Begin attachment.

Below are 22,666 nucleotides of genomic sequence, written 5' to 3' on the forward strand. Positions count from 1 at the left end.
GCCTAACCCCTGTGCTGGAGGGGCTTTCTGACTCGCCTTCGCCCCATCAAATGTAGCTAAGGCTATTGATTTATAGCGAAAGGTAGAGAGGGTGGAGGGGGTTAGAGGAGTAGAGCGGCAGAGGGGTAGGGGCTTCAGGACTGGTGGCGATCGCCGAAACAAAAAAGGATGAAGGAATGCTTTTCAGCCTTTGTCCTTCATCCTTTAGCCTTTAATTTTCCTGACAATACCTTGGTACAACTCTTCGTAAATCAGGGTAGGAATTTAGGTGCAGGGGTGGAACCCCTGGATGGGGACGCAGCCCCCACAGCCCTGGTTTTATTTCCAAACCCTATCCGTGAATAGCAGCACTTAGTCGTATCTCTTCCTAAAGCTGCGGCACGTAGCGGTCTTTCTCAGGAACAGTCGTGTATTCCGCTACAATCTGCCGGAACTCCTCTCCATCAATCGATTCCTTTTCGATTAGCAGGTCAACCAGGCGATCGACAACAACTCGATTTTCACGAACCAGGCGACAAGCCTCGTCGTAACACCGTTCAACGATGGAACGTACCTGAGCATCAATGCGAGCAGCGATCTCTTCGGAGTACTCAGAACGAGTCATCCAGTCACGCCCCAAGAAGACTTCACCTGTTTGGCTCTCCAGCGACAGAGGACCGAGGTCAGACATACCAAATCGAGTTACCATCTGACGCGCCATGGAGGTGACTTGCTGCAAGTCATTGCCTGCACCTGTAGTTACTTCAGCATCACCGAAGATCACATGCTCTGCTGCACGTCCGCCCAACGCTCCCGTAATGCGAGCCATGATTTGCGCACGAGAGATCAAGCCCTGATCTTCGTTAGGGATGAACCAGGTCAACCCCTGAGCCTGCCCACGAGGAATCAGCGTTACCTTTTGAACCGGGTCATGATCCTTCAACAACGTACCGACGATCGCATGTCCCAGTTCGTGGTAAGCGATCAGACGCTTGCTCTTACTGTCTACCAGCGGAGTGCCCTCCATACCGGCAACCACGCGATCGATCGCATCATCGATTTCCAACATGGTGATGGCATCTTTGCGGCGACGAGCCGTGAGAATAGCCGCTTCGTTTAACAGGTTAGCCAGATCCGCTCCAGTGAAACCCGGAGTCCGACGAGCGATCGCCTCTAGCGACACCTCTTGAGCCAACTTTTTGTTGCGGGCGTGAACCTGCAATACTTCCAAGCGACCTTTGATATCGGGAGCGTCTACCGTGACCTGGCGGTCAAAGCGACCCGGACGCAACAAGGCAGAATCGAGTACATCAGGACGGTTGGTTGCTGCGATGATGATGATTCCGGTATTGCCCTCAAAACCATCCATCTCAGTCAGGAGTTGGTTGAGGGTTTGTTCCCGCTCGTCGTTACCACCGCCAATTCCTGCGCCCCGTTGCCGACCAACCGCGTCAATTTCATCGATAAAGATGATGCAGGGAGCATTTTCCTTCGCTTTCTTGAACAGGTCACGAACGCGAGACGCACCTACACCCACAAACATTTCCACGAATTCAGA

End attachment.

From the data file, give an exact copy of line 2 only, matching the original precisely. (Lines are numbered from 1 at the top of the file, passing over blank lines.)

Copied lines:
GCCTAACCCCTGTGCTGGAGGGGCTTTCTGACTCGCCTTCGCCCCATCAAATGTAGCTAAGGCTATTGATTTATAGCGAAAGGTAGAGAGGGTGGAGGGGGTTAGAGGAGTAGAGCGGCAGAGGGGTAGGGGCTTCAGGACTGGTGGCGATCGCCGAAACAAAAAAGGATGAAGGAATGCTTTTCAGCCTTTGTCCTTCATCCTTTAGCCTTTAATTTTCCTGACAATACCTTGGTACAACTCTTCGTAAATCAGGGTAGGAATTTAGGTGCAGGGGTGGAACCCCTGGATGGGGACGCAGCCCCCACAGCCCTGGTTTTATTTCCAAACCCTATCCGTGAATAGCAGCACTTAGTCGTATCTCTTCCTAAAGCTGCGGCACGTAGCGGTCTTTCTCAGGAACAGTCGTGTATTCCGCTACAATCTGCCGGAACTCCTCTCCATCAATCGATTCCTTTTCGATTAGCAGGTCAACCAGGCGATCGACAACAACTCGATTTTCACGAACCAGGCGACAAGCCTCGTCGTAACACCGTTCAACGATGGAACGTACCTGAGCATCAATGCGAGCAGCGATCTCTTCGGAGTACTCAGAACGAGTCATCCAGTCACGCCCCAAGAAGACTTCACCTGTTTGGCTCTCCAGCGACAGAGGACCGAGGTCAGACATACCAAATCGAGTTACCATCTGACGCGCCATGGAGGTGACTTGCTGCAAGTCATTGCCTGCACCTGTAGTTACTTCAGCATCACCGAAGATCACATGCTCTGCTGCACGTCCGCCCAACGCTCCCGTAATGCGAGCCATGATTTGCGCACGAGAGATCAAGCCCTGATCTTCGTTAGGGATGAACCAGGTCAACCCCTGAGCCTGCCCACGAGGAATCAGCGTTACCTTTTGAACCGGGTCATGATCCTTCAACAACGTACCGACGATCGCATGTCCCAGTTCGTGGTAAGCGATCAGACGCTTGCTCTTACTGTCTACCAGCGGAGTGCCCTCCATACCGGCAACCACGCGATCGATCGCATCATCGATTTCCAACATGGTGATGGCATCTTTGCGGCGACGAGCCGTGAGAATAGCCGCTTCGTTTAACAGGTTAGCCAGATCCGCTCCAGTGAAACCCGGAGTCCGACGAGCGATCGCCTCTAGCGACACCTCTTGAGCCAACTTTTTGTTGCGGGCGTGAACCTGCAATACTTCCAAGCGACCTTTGATATCGGGAGCGTCTACCGTGACCTGGCGGTCAAAGCGACCCGGACGCAACAAGGCAGAATCGAGTACATCAGGACGGTTGGTTGCTGCGATGATGATGATTCCGGTATTGCCCTCAAAACCATCCATCTCAGTCAGGAGTTGGTTGAGGGTTTGTTCCCGCTCGTCGTTACCACCGCCAATTCCTGCGCCCCGTTGCCGACCAACCGCGTCAATTTCATCGATAAAGATGATGCAGGGAGCATTTTCCTTCGCTTTCTTGAACAGGTCACGAACGCGAGACGCACCTACACCCACAAACATTTCCACGAATTCAGA